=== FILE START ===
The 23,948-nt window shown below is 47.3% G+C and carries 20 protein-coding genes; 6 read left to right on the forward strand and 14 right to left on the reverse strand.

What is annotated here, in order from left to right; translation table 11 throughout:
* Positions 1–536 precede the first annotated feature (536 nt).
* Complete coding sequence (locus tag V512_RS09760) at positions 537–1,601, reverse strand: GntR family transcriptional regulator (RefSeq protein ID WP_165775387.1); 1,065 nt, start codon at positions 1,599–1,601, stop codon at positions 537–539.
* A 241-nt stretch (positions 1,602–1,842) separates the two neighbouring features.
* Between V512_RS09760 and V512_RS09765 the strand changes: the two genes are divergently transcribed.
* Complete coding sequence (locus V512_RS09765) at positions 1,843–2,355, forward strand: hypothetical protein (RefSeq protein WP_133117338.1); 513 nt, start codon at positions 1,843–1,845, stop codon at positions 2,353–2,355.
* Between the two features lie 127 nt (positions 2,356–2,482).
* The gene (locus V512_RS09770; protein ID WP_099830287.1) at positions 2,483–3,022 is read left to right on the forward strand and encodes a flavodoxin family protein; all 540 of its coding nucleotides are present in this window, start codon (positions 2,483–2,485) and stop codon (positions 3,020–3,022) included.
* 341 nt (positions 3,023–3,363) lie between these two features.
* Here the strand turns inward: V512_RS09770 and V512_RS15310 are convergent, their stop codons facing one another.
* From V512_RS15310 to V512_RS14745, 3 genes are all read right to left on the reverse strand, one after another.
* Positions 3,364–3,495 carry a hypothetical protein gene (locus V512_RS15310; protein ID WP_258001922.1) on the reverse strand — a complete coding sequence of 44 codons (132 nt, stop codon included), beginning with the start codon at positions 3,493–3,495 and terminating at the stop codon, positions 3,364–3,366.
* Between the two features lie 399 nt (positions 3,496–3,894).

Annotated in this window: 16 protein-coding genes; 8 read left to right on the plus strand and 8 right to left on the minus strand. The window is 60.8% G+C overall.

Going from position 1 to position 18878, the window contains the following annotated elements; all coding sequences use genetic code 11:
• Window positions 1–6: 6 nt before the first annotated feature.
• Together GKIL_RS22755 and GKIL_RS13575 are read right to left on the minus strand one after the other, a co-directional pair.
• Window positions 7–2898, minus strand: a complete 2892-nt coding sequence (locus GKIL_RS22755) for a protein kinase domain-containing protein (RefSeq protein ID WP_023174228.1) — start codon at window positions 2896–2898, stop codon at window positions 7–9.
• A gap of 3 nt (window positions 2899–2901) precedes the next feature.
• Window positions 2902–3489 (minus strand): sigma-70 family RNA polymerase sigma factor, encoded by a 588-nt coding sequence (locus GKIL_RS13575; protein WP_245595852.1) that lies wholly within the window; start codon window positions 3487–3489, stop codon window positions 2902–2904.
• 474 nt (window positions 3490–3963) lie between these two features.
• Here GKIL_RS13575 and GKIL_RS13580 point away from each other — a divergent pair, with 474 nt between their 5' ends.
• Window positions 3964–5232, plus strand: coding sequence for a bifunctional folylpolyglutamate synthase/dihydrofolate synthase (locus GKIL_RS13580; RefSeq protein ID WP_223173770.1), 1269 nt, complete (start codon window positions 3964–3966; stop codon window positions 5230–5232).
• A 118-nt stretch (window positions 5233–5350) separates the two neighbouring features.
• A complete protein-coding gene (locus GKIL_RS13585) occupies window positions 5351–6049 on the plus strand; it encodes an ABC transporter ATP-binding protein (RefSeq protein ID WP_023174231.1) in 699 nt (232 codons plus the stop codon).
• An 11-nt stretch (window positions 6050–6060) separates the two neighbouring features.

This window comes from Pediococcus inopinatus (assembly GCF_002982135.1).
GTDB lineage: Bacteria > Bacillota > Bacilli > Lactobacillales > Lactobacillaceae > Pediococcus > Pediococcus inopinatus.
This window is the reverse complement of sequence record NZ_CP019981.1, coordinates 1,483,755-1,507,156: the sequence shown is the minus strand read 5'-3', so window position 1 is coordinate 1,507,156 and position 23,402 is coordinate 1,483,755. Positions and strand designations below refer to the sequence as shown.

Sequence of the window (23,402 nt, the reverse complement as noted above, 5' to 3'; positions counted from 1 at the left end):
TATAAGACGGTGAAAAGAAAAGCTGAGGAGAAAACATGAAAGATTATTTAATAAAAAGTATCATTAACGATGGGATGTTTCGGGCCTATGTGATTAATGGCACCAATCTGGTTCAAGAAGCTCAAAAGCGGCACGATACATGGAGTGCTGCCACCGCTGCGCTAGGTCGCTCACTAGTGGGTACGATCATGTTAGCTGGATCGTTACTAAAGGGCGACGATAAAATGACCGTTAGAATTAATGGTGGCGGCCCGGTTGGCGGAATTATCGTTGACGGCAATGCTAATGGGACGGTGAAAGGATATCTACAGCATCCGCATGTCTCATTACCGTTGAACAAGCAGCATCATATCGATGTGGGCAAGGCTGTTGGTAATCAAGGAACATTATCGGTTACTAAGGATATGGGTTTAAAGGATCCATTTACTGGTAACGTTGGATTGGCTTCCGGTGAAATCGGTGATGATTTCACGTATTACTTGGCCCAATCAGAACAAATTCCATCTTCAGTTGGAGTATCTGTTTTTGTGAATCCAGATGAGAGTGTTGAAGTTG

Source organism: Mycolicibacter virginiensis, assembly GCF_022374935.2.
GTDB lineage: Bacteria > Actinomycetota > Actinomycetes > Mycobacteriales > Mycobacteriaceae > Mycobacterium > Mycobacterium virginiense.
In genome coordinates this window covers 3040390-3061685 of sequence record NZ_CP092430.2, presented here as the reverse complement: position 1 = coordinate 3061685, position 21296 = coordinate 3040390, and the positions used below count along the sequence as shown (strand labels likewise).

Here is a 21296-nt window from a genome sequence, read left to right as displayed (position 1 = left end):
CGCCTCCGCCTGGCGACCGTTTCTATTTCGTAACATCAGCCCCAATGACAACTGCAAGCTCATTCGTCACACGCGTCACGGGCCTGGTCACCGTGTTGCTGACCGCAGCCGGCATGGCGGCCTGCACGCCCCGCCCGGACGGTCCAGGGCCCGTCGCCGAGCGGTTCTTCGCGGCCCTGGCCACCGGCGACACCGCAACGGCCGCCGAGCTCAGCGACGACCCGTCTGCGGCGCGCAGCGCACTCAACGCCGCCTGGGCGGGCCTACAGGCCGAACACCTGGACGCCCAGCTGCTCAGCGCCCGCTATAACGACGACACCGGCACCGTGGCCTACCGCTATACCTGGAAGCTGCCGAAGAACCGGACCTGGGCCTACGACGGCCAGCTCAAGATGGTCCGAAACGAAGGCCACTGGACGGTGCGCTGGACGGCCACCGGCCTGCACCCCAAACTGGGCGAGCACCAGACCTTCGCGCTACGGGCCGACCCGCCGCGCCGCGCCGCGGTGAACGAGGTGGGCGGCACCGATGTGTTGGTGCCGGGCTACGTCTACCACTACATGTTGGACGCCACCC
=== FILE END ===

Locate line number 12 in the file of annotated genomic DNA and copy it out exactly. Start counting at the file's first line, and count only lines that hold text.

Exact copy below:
* From V512_RS15310 to V512_RS14745, 3 genes are all read right to left on the reverse strand, one after another.